SYDNEY, Sept 24 (Reuters) - Australia’s central bank said additional steps might be taken to tighten banks’ lending practices as it warned the housing market was becoming “unbalanced” with investor activity outstripping those of home owners and businesses.
In a 64-page Financial Stability Review report, the Reserve Bank of Australia (RBA) said the crucial question for macroeconomic and financial stability is whether lending practices are conservative enough for the current combination of low interest rates, strong house price growth and higher household indebtedness.
“The Reserve Bank’s assessment is that the risk from the current strength in housing markets is more likely to be to future household spending than to lenders’ balance sheets,” it said.
“However, the direct risks to banks will rise if current rates of growth in investor lending and housing prices persist, or increase further.”
As a result, the RBA said it is discussing with the Australian Prudential Regulation Authority (APRA), and other members of the Council of Financial Regulators, “additional steps that might be taken to reinforce sound lending practices, particularly for lending to investors.”
The RBA said record low rates and intense competition among banks have fuelled growth in lending for investor housing to the point that it was “noticeably more so than for owner-occupier housing or businesses”.
“The composition of housing and mortgage markets is becoming unbalanced, with new lending to investors being out of proportion to rental housing’s share of the housing stock.”
After a few years of modest growth, housing credit accelerated to an annualised rate of around 7 percent in the six months to July, while growth in investor credit grew at nearly 10 percent, reaching its fastest pace since 2007.
There was a risk this speculative activity could push home prices up even faster and ultimately lead to a sharp reversal that could hurt consumer sentiment and spending more broadly.
“It will be important for banks’ own risk management and, in turn, financial stability that they do not respond to revenue pressures by loosening lending standards, or making ill considered moves into new markets or products.”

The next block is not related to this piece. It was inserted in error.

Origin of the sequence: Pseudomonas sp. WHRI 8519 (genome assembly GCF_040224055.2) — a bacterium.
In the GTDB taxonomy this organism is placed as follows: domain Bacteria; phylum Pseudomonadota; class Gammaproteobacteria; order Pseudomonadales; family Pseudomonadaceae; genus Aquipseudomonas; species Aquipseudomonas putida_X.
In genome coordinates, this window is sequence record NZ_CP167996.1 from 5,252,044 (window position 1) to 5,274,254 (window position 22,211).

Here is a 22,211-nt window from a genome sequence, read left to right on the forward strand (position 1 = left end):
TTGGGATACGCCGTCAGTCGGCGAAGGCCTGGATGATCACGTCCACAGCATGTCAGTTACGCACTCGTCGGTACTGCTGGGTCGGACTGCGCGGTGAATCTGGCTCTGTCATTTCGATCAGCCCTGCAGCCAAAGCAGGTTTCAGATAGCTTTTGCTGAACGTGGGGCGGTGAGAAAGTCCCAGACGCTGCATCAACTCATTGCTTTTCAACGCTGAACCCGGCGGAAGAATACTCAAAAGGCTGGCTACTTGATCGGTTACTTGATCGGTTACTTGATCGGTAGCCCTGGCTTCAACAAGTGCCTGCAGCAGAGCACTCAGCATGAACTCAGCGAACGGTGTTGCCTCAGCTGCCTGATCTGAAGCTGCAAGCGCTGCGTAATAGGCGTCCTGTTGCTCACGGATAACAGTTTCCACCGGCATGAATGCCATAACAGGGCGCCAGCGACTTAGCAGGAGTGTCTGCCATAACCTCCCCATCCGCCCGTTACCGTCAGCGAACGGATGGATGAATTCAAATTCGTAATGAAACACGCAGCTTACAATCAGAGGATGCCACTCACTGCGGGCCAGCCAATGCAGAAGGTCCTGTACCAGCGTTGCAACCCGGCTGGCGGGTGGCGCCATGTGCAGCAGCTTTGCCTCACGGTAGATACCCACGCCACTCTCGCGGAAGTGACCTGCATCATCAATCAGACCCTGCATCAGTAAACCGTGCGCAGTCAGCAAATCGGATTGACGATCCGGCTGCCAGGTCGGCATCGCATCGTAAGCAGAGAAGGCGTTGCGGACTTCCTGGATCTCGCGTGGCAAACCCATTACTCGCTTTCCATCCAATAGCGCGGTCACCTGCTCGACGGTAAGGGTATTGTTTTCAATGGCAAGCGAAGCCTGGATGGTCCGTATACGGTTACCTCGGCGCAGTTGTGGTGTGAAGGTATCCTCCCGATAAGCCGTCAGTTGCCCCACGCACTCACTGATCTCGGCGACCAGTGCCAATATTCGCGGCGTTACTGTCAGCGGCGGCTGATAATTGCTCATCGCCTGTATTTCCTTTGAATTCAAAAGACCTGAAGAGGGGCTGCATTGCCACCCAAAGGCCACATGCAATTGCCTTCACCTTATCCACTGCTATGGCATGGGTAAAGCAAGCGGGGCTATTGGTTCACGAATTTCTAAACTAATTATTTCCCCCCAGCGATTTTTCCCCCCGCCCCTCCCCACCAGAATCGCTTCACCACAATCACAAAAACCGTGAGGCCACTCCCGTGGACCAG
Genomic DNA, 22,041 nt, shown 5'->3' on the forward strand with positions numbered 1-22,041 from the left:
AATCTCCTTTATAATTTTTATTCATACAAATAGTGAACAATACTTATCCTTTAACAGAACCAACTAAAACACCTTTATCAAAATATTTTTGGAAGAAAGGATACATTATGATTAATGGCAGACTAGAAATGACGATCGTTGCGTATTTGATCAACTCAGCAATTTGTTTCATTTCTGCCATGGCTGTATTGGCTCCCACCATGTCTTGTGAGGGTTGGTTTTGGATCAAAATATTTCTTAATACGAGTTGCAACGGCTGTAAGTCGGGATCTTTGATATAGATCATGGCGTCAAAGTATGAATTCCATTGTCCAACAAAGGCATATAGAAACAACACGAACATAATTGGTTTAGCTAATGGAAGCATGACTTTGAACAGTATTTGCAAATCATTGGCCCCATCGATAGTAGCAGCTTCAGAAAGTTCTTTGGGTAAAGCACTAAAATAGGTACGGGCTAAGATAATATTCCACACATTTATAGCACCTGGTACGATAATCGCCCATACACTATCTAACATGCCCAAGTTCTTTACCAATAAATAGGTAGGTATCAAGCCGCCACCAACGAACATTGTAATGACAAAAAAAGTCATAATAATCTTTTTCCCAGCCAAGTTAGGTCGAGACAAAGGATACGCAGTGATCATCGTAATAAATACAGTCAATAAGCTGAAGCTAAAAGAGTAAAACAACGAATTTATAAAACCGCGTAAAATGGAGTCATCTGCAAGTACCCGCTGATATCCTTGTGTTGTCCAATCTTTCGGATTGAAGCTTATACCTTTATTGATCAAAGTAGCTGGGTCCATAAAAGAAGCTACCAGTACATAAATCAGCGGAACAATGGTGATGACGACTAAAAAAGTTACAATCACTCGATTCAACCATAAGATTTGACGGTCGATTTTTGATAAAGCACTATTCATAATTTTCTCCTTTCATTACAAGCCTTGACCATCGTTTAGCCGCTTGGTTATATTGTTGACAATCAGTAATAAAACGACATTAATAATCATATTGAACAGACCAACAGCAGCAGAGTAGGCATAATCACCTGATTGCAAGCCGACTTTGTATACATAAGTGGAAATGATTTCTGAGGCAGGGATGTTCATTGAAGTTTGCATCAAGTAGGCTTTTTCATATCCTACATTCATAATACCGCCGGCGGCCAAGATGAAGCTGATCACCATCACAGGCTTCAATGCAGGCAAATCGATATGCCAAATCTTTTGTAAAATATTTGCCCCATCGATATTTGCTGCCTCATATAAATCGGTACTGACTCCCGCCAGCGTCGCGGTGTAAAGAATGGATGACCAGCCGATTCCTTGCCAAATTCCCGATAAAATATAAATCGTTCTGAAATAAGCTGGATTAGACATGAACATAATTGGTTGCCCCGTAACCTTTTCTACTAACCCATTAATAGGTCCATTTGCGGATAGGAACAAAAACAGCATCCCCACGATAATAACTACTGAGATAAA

To be sure, the RBA said property investors have historically been at least as creditworthy as owner-occupiers, and mortgage lending standards remained firmer than in the years leading up to the global financial crisis.
Demand for commercial properties has also picked up strongly with the global chase for yield drawing both local and foreign investors alike, the RBA noted.
“This has boosted prices and widened the disparity between movements in prices and rents for both CBD office and industrial property,” it said.
“At this stage, however, the broader risks to financial stability from this source remain modest, because banks’ commercial property exposures are a smaller share of banks’ total assets than prior to the crisis.”
On the whole, the RBA said Australia’s financial system is being underpinned by the continued strong financial performance of the banking system.
Local banks have improved their resilience by increasing capital ratios and that their profitability remained robust, aided by further declines in band and doubtful debt charges, it added.
The RBA said Australia, as G20 chair for 2014, is working with the Financial Stability Board towards substantially completing key aspects of four core areas of reform. These include building resilient financial institutions, addressing the “too big to fail” problem, shadow banking risks and making derivatives markets safer.
“Progress appears largely on track to achieve, by the November G20 Leaders’ Summit, the key deliverables set out at the start of the year,” the RBA said.